• Ease of commenting: people are already signed into Facebook; it’s easy to comment there. But to comment on the blog, you might have to authenticate with WordPress or Blogger orDisqus, or some other less trusted authority, maybe enter a hard-to-read CAPTCHA, hit preview, then submit. Yikes.
  • Visibility: everyone checks Facebook a few times a day, maybe more. How often do they fire up their web browser, type in your web address, and hit enter? Rarely. Your Facebook status update is more visible than your actual blog post. Heck, even direct email is more visible than blog posts.
  • Casual conduciveness: Blogs aren’t conducive to casual answers. People are afraid to comment on blogs. “Oh no, I’m going to get sucked into a big debate thread!”, or, “Oh no, my ‘nice post, I enjoyed the bit about X’ comment will look foolish compared to all these multi-paragraph responses!”

These things result in blogs with few or no comments.

There’s no easy way to follow blogs

When you log onto your computer in the morning, what’s the first thing you do? Check your email. Maybe check Facebook. Maybe you’ve got some email notifications from Facebook or Twitter. Oh, who sent me funny har har emails? Oh, who wrote on my Facebook wall? Who retweeted my wisdom-filled, perfectly-numbered twoosh?

Where does that leave blogs? Well, some dedicated fellow will eventually load up his web browser, type in the address to your lonesome blog, and hit enter. If you’re extra lucky, he might just leave a comment.

On Facebook, you automatically see your friend’s stuff: his pictures, status updates, all of it.

On Twitter, the Tweeple you follow show up in the flow of updates automatically.

For email, you automatically get all the stuff your friends send to you.

For blogs, there’s no “automatically.” It’s all manual. There’s no easy way to follow blogs.

Truth be told, there is something: RSS. Subscribe to this blog’s RSS feed, and you’ll automatically be notified of new posts. But, unless you’re a techie, most people don’t know about RSS, let alone what to do with it. First, you need an RSS reader, like Google Reader. Go sign up for that. Ok. Now come back to my blog, search the page for the little RSS syndication icon, and copy the feed URL. Then go back to Google Reader and hit subscribe. Paste in my link. Hit OK.

Congratulations, with only 17 easy steps, you’ve subscribed to my blog!


There’s no easy way for people to follow blogs. And for that, blogs suffer.

In the next post, I’ll talk about some things we can do to make blogs relevant again. I’ll also make some predictions about future directions for blog publishers like WordPress and Blogger; they are ultimately in control of blogging relevance; it’s important for publishers to evolve, lest they, along with us content-producing bloggers, face death-by-irrelevance.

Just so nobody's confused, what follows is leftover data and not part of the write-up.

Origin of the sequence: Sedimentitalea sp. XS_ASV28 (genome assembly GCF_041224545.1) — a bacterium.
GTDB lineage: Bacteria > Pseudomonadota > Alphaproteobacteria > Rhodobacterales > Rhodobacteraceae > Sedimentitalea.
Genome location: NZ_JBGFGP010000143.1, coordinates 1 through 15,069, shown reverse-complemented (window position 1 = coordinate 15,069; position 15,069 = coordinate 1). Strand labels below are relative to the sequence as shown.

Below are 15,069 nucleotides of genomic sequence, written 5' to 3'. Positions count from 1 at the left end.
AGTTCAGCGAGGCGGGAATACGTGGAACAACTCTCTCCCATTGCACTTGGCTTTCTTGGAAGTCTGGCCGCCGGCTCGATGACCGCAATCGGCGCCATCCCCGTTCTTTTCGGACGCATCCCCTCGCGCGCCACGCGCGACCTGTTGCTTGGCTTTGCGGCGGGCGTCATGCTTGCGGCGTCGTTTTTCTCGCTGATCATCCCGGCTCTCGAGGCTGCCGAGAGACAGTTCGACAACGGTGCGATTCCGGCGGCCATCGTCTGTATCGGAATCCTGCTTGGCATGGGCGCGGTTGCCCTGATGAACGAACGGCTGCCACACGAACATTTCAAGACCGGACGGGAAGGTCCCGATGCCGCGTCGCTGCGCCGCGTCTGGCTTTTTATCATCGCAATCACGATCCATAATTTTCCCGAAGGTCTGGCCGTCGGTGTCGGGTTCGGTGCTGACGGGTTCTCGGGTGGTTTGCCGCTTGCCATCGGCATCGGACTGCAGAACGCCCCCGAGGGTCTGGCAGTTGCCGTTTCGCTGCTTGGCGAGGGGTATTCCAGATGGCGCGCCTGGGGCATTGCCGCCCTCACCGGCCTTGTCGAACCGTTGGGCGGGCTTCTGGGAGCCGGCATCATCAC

The Bell Tolls for Flash, and Silverlight isn’t far behind

The Flash ReaperThis week saw another victory for HTML5, and another nail in the coffin for web browser plugins: Adobe announced it was ceasing development of Flash on all mobile devices.

Mobile was easy ground to retreat from: Flash is already outlawed on numerous mobile devices, including popular consumer devices like iPhone and iPad. The only reason Google tolerated it on its Android platform was as a competitive advantage over Apple’s devices. And now that Adobe is abandoning Flash on mobile, it will soon disappear even from Google’s devices.

What does this mean for Silverlight? Amusingly, Microsoft chose a different strategy with Silverlight on mobile: they had the benefit of sitting on the sidelines and observing Apple laying the smackdown on Flash, and all the negative karma that comes from Steve Jobs cursing your beloved tech in public.

Even though Silverlight was originally called “WPF Everywhere“, Microsoft didn’t want the Curse of the Steve to afflict Silverlight, so Microsoft wisely changed course: Silverlight would not, in fact, be available everywhere. Just on desktops, and Microsoft’s own mobile device.

Adobe simply conceded that they lost the battle of Flash on mobile. They lost the battle because they don’t own those platforms, and those who do own those platforms — Apple, Microsoft, Google — are at best ambivalent about, and at worst, enemies, of Flash. Ditto for Microsoft’s Silverlight: Microsoft knew they couldn’t win on mobile when mobile is largely controlled by competitors, so where Adobe tried and failed, Microsoft wisely didn’t even try.